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What the difference of usage between the words statt and anstelle? Are they just synonyms?

  • Can you put a bit more context with example sentences please. – πάντα ῥεῖ Jul 1 at 16:19
  • "statt" here is also just short for "anstatt", which should further show their similarity. Yes, they are entirely synonymous. As to the examples above, "Anstatt des Olivenöls" is also valid, whereas "Statt Olivenöl" is further shortened for "Anstatt von Olivenöl" which again also works as "Anstelle von Olivenöl". – Cubic Jul 1 at 17:36
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    Please write an answer. Don't answer on the comments. – infinitezero Jul 1 at 19:56
  • @jonathan.scholbach Uh yes, it is not. I'm not sure why you're addressing this to me though, I never claimed it was. I repeat: "Statt Olivenöl" is short for "Anstatt von Olivenöl", not "Anstatt des Olivenöls" which is indeed a different case. – Cubic Jul 2 at 10:58
  • @Cubic, I don't think so. Judicial "An Eides statt" shows a different syntax than a mere "anstatt + zu-infinitive/dass-satz". I think it's possible that "anstatt" is merely a backformation by analogy, and that a different reading of an than we have in mind has to be seen: e.g. "zu, towards, bei" or more likely "gegen" cp. "statthaft" (gültig?), "statt finden" (Geltung finden, passieren), on the one hand, and "sich anstellen, stell dich nicht an" (ohne "so, dumm" o.ä.?) also etwa im Sinne von etwas anders, also falsch machen. – vectory Jul 2 at 22:03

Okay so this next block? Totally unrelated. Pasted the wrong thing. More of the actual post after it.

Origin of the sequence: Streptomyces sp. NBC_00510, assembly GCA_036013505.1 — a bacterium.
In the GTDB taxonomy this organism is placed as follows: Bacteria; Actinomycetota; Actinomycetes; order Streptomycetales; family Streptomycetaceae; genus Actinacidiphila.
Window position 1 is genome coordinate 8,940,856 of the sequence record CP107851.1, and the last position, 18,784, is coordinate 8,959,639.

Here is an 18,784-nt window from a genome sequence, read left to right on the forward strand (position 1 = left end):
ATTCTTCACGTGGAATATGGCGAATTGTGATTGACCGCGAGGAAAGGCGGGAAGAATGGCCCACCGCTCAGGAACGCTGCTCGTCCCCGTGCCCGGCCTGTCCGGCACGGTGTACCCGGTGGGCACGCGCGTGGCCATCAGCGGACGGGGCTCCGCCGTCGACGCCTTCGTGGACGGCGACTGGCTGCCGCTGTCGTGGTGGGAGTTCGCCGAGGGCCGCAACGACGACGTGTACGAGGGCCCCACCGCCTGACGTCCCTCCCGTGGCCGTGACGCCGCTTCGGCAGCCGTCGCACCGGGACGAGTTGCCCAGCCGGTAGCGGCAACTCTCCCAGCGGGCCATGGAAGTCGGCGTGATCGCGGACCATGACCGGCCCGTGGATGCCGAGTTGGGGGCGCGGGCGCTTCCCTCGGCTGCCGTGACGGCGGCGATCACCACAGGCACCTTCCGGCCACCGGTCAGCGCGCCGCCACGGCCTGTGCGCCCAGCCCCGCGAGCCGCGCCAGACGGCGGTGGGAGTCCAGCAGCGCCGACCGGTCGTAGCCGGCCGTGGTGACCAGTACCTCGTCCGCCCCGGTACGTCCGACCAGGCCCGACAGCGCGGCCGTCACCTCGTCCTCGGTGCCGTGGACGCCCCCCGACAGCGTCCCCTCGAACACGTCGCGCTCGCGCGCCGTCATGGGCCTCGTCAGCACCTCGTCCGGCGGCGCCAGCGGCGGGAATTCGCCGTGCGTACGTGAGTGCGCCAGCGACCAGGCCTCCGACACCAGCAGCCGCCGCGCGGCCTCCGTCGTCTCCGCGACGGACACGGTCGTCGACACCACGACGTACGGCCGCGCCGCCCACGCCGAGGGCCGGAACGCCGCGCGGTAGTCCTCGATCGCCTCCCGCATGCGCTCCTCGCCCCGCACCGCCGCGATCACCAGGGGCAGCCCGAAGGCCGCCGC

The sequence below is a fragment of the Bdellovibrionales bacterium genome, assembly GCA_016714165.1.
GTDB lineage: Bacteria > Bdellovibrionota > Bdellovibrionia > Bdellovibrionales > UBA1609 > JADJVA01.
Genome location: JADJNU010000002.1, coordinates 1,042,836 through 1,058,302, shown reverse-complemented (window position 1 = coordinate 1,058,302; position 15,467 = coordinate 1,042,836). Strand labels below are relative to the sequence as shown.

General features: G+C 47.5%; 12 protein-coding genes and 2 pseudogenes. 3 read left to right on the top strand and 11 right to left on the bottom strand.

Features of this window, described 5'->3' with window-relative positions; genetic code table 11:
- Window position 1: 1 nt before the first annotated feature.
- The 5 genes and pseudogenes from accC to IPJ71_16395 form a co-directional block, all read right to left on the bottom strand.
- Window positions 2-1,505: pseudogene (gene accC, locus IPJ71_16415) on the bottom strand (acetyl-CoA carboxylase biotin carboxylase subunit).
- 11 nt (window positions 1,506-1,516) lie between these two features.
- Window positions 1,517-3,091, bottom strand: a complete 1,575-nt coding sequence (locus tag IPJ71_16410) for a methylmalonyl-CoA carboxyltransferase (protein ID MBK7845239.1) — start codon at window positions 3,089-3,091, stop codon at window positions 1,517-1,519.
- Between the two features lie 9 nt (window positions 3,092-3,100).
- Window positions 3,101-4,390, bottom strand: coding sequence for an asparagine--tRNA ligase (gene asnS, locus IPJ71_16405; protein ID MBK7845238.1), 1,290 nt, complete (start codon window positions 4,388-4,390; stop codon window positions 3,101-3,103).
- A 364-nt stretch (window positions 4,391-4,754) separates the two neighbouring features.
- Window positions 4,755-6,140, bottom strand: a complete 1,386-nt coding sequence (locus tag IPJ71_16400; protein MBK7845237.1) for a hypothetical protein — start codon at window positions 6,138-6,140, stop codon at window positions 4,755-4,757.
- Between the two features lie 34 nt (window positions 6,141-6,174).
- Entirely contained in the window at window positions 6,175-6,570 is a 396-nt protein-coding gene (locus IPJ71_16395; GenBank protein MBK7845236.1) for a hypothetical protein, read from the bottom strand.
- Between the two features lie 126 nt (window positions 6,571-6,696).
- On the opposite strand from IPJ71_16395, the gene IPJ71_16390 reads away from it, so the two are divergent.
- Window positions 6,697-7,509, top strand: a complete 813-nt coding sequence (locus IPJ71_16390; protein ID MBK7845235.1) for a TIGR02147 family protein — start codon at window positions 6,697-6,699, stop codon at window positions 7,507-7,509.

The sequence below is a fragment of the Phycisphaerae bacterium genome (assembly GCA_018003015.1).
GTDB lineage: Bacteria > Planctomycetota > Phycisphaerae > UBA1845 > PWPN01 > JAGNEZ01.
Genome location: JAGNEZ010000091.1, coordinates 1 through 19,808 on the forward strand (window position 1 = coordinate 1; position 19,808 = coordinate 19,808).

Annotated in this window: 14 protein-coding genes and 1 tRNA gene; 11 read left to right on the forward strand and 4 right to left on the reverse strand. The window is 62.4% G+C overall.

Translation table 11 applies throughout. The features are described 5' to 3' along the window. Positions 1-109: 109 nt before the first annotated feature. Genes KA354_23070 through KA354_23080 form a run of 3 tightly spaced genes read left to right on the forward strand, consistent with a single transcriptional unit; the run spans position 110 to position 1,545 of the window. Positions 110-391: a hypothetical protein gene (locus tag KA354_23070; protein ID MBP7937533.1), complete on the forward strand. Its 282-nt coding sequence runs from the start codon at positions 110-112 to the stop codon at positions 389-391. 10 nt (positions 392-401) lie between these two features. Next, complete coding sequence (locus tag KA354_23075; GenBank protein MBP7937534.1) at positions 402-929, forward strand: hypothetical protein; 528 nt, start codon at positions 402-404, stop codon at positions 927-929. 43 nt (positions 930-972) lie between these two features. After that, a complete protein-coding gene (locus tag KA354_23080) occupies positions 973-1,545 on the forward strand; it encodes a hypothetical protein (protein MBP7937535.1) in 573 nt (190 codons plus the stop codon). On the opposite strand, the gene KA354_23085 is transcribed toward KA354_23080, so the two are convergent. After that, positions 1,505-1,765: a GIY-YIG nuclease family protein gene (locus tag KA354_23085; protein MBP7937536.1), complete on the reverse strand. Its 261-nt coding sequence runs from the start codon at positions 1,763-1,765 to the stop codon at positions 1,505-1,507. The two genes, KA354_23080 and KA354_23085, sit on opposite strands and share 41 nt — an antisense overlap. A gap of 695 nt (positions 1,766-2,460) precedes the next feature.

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The difference is your language style and feeling = they are synonyms. Together with "anstatt".

Example thx to comments:

Anstelle des Olivenöls nehme ich Rapsöl.

vs

Statt des Olivenöls nehme ich einfach Rapsöl.

vs

Anstatt des Olivenöls nehme ich einfach Rapsöl.

There is no difference in meaning in these three examples. In this short sentence I could even not say which I prefer and why. That comes usually with the characteristic style of the surrounding text.

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There is a good and thorough explanation here (in German): https://www.duden.de/sprachwissen/sprachratgeber/statt-und-anstatt. "Statt/anstatt" can be used meaning "and not"; in this usage "anstelle" sounds odd.

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